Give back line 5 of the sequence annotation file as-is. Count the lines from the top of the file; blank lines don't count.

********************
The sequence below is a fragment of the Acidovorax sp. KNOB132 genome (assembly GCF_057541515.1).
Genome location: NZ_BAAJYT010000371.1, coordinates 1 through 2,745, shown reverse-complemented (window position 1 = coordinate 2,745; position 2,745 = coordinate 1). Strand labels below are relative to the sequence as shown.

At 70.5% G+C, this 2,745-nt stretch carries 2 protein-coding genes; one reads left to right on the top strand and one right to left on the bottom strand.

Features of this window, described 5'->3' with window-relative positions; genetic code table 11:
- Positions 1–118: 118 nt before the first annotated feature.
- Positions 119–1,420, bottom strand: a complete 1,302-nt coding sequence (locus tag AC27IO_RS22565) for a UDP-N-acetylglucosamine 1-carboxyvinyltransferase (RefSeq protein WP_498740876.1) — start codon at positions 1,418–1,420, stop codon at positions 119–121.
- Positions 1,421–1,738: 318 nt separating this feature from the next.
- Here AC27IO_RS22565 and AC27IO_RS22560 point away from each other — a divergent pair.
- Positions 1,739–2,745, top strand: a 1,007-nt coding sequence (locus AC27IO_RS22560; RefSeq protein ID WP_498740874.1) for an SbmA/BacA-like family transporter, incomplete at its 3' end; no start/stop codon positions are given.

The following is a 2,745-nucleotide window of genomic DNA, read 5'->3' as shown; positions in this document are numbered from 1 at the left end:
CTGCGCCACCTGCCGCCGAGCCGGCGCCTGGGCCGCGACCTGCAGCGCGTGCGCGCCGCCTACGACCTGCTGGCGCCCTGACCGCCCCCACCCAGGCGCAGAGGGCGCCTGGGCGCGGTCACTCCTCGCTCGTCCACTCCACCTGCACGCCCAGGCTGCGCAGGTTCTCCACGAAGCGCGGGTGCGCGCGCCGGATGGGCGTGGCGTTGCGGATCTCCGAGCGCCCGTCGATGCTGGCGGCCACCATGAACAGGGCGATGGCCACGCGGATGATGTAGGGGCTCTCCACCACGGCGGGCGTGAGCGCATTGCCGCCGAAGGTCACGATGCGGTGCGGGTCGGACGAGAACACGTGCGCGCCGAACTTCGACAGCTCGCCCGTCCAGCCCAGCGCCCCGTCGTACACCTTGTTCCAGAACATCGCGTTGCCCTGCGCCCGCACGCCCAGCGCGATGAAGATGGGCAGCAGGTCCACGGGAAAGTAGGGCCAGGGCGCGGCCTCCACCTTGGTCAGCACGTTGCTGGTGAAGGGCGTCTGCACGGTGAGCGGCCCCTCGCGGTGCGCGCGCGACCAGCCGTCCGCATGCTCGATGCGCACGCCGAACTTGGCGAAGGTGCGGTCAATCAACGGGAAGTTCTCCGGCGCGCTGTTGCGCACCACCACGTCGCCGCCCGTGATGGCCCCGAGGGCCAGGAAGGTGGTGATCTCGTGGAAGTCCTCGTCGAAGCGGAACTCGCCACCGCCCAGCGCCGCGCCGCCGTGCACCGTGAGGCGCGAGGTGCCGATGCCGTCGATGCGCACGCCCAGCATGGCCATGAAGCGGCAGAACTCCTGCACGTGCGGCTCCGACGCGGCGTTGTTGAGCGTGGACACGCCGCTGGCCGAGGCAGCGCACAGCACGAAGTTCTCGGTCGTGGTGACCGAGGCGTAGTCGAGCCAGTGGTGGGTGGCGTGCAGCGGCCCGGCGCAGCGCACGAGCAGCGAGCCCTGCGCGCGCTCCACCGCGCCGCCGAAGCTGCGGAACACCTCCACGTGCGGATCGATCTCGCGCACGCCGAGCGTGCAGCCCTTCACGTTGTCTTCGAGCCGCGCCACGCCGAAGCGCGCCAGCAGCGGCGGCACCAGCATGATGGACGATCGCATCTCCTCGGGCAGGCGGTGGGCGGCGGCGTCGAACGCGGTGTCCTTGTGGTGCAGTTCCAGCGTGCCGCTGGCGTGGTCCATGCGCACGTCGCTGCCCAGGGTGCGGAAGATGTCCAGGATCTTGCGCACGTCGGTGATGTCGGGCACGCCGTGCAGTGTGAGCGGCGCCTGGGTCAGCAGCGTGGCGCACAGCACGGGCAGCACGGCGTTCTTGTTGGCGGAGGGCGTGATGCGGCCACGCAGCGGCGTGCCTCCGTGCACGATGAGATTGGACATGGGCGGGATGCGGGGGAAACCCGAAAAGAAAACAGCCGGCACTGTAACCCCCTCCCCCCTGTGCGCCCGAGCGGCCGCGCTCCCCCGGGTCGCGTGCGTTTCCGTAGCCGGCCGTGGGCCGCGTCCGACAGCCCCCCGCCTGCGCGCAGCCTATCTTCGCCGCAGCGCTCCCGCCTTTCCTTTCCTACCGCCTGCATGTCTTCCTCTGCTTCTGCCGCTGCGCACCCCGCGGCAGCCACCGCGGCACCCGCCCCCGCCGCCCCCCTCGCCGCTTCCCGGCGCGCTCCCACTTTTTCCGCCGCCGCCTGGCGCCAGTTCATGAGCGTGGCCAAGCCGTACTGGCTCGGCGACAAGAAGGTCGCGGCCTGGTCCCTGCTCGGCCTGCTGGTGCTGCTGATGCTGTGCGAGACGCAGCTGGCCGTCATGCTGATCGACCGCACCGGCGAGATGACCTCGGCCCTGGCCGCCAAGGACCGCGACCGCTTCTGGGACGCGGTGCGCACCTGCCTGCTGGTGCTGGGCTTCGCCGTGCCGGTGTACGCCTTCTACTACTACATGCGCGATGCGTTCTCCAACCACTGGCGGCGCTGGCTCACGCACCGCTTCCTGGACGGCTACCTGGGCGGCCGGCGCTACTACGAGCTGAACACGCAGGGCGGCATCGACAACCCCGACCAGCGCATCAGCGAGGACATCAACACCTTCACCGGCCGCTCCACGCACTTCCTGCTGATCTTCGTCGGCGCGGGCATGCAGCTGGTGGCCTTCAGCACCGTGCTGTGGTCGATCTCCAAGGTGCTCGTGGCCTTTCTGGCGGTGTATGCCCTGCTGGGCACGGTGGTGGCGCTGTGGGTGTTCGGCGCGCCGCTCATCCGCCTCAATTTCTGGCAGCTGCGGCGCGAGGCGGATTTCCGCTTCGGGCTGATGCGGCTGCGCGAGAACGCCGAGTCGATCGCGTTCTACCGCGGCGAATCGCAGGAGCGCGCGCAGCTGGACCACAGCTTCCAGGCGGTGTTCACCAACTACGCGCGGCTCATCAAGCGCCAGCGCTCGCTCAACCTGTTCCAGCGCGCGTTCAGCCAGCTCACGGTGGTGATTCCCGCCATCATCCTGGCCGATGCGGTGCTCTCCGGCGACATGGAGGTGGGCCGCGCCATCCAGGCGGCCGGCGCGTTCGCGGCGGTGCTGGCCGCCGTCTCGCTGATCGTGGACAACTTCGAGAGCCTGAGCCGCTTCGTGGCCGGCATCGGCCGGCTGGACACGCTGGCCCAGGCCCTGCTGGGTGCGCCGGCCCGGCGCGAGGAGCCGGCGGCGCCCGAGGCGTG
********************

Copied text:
- Positions 1–118: 118 nt before the first annotated feature.